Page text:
What outcomes do you hope to achieve by the end of the funding period?
We will see a collaborative graduate research program, scholarship awards that will support undergraduate and graduate research, the ability to bring high-quality scientists to Western for a Synthetic Biology seminar series, and support to continue the annual Synthetic Biology Symposium at Western.
Are there other SynBio degree-granting programs in Canada or abroad?
Synthetic biology is a rapidly growing field and yes, in our research, we identified different communities that are developing in Canada and globally. Degree programs are not numerous and so this initiative is really in the first wave of formal training programs, and we have the opportunity to make a unique path in student training. Currently under development for September 2019 is an undergraduate degree program in Synthetic Biology that will be jointly hosted by the Departments of Biochemistry and Biology at Western that will provide students with formal classes in synthetic biology as well as opportunities to participate in synthetic biology research projects.
Now in its third year, tell us about Western’s annual SynBio Symposium
The Synthetic Biology Symposium 3.0 is coming up on Thursday July 26, 2018 on Western’s campus. The Symposium, initially organized by Murray Junop, started as way to encourage interest and collaboration in synthetic biology research at Western. The first symposium was a resounding success, and it helped with the recruitment of Bogumil Karas to Western from the J. Craig Venter Institute. With key support from Ontario Genomics, the Symposium grew in the second year to over 200 participants from Western and other institutions, including McMaster, Waterloo and University of Toronto. A key objective of the Symposium was to provide a venue for undergraduate (including iGEM teams), graduate and postdoctoral trainees to present their synthetic biology research. This year, we are hoping to capitalize on momentum in grant successes to forge meaningful and productive collaborations with synthetic biologists from academic and biotechnology sectors, and we encourage all interested parties to attend. Our Twitter feed is https://twitter.com/Synbiosymp and the website is https://www.synbiowestern.com/. RSVP now – early registrations will be given priority for talks or posters (Early Bird period ends on June 26th). We hope to see you on July 26th!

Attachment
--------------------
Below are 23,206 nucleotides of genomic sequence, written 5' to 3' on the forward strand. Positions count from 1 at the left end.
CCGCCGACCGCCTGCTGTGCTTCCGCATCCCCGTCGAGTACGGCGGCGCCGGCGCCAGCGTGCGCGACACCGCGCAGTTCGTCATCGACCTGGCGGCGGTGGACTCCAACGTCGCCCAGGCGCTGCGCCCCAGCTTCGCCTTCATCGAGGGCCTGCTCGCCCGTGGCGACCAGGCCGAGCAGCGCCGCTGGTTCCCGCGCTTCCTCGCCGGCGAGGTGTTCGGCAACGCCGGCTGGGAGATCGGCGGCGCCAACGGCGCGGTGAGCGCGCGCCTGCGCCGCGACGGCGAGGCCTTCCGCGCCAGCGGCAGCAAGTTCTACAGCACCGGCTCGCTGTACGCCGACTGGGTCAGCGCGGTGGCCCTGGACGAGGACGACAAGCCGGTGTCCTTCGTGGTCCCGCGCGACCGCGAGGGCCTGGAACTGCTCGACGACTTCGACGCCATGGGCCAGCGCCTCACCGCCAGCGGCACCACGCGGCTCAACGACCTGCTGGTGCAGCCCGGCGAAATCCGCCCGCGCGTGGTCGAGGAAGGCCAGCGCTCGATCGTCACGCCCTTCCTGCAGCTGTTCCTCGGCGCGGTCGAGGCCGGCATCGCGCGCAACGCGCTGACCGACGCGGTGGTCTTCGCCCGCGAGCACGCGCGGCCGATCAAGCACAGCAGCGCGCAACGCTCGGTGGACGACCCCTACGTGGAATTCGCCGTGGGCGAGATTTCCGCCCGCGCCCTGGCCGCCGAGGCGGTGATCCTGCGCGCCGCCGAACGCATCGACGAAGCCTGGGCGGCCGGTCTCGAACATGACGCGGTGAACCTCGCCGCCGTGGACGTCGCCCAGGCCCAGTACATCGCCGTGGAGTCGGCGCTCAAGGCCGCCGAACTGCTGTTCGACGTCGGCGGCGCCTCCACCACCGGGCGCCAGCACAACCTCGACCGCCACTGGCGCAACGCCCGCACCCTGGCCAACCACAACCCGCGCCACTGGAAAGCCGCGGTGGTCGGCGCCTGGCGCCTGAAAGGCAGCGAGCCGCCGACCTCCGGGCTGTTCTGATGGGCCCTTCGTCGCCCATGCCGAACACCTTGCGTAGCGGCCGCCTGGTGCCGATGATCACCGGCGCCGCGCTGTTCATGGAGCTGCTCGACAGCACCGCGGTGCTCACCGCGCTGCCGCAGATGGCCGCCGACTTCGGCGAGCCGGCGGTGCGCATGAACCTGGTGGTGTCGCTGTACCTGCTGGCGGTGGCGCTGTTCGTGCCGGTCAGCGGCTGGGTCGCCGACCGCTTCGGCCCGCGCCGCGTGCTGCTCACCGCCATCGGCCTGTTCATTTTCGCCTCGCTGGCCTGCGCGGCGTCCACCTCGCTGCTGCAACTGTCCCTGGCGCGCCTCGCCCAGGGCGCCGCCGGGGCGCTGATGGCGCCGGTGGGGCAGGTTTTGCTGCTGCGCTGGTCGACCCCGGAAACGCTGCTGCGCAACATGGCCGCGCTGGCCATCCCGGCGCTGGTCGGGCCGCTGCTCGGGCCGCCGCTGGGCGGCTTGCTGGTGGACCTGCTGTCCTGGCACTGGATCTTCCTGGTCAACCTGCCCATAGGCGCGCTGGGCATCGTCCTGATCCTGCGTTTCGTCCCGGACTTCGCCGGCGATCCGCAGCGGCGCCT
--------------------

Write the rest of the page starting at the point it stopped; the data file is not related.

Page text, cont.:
Is Western University connected to other Canadian SynBio initiatives?
Yes, we are actively engaged with colleagues about upcoming synthetic biology initiatives. In particular, interest is growing in creating a Canadian component of the Genome Project – Write initiative, which aims to build on sequencing collected during Genome Project – Read to build synthetic chromosomes and organisms from the ground up. The first GP-Write Canada meeting is being organized by Vincent Martin (Concordia) and Bogumil Karas and will take place on August 13-14 in Montreal (https://www.gpwritecanada.com/).
Do you have any plans for further collaboration to strengthen these ties?
There are indeed opportunities to strengthen ties. We look forward to this through our upcoming Synthetic Biology Symposium and our sharing of research ideas with visitors and collaborators. We look forward to adding to speakers to the Western Synthetic Biology seminar series, and we are keen to assemble communities of researchers for future funding initiatives for synthetic biology research projects.
What is your vision for a successful SynBio community in 5 to 10 years?
We would like to see a seamless pathway for our students upon entering Western as undergraduates to gain academic and research training in leading edge Synthetic Biology science that will help them transition into their careers in SynBio-related areas. We envision close collaborative ties with industrial partners and other postsecondary programs in Canada, and hope that this IDI will lead to a greater synthetic biology presence in the biotechnology sector through spinoffs that develop as a result of training and research supported through the IDI. With the development of an undergraduate degree in Synthetic Biology and a Collaborative Synthetic Biology Graduate Program, we envision Western as the “go-to” destination for training and research in synthetic biology in Canada.